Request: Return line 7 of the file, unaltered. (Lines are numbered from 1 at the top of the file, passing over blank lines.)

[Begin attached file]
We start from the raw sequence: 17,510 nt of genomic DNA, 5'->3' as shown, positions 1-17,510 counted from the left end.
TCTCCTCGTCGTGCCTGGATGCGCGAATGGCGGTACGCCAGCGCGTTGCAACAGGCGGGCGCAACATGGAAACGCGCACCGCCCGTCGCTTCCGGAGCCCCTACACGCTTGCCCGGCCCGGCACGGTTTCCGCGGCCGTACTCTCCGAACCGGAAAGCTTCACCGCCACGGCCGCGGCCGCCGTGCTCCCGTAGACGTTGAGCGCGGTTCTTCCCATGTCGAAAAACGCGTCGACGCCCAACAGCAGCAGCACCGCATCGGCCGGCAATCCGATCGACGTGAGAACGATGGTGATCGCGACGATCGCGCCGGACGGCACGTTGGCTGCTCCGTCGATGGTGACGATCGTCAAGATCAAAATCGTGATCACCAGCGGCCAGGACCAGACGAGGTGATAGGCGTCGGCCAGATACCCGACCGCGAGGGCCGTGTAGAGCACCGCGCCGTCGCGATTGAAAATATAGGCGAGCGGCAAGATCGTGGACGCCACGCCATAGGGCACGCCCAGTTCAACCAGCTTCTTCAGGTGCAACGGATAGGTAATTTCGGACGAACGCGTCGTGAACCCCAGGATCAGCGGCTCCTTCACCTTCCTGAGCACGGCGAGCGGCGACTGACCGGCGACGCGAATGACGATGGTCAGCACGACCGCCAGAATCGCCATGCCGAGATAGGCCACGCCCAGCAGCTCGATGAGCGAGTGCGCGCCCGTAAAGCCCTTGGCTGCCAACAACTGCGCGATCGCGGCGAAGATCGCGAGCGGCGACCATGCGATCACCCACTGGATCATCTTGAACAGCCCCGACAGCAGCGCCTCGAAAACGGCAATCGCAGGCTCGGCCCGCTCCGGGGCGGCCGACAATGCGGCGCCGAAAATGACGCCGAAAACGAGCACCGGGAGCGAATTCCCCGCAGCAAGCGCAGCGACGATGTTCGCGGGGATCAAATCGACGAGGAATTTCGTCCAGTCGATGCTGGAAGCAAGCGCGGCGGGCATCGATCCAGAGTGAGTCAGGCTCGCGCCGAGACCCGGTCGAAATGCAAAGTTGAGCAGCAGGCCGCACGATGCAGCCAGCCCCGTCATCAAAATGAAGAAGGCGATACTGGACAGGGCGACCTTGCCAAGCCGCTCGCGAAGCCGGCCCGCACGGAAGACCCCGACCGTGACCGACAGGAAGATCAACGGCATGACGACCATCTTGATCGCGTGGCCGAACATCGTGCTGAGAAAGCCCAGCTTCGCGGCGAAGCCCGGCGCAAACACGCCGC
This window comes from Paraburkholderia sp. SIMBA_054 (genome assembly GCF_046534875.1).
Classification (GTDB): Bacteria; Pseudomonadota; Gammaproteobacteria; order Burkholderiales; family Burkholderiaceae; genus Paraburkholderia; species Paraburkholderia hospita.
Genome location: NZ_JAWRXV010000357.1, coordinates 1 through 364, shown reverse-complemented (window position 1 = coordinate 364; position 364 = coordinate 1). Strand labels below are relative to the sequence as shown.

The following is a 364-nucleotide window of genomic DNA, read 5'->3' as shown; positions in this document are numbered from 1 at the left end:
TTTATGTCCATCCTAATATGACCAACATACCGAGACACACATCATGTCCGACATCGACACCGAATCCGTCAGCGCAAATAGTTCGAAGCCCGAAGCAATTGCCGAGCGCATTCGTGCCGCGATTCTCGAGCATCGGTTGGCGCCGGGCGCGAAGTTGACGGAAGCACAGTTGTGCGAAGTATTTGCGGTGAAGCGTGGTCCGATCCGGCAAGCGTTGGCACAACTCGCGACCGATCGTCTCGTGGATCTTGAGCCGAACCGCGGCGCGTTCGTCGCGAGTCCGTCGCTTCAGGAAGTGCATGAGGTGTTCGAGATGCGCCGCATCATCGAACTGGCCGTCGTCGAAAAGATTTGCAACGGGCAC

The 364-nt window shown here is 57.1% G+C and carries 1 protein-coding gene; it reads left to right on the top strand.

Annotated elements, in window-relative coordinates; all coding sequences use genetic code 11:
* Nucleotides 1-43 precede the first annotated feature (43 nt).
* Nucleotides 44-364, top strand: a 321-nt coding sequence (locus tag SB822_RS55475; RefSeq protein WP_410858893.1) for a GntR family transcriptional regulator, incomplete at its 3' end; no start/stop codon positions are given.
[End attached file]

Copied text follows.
TTTATGTCCATCCTAATATGACCAACATACCGAGACACACATCATGTCCGACATCGACACCGAATCCGTCAGCGCAAATAGTTCGAAGCCCGAAGCAATTGCCGAGCGCATTCGTGCCGCGATTCTCGAGCATCGGTTGGCGCCGGGCGCGAAGTTGACGGAAGCACAGTTGTGCGAAGTATTTGCGGTGAAGCGTGGTCCGATCCGGCAAGCGTTGGCACAACTCGCGACCGATCGTCTCGTGGATCTTGAGCCGAACCGCGGCGCGTTCGTCGCGAGTCCGTCGCTTCAGGAAGTGCATGAGGTGTTCGAGATGCGCCGCATCATCGAACTGGCCGTCGTCGAAAAGATTTGCAACGGGCAC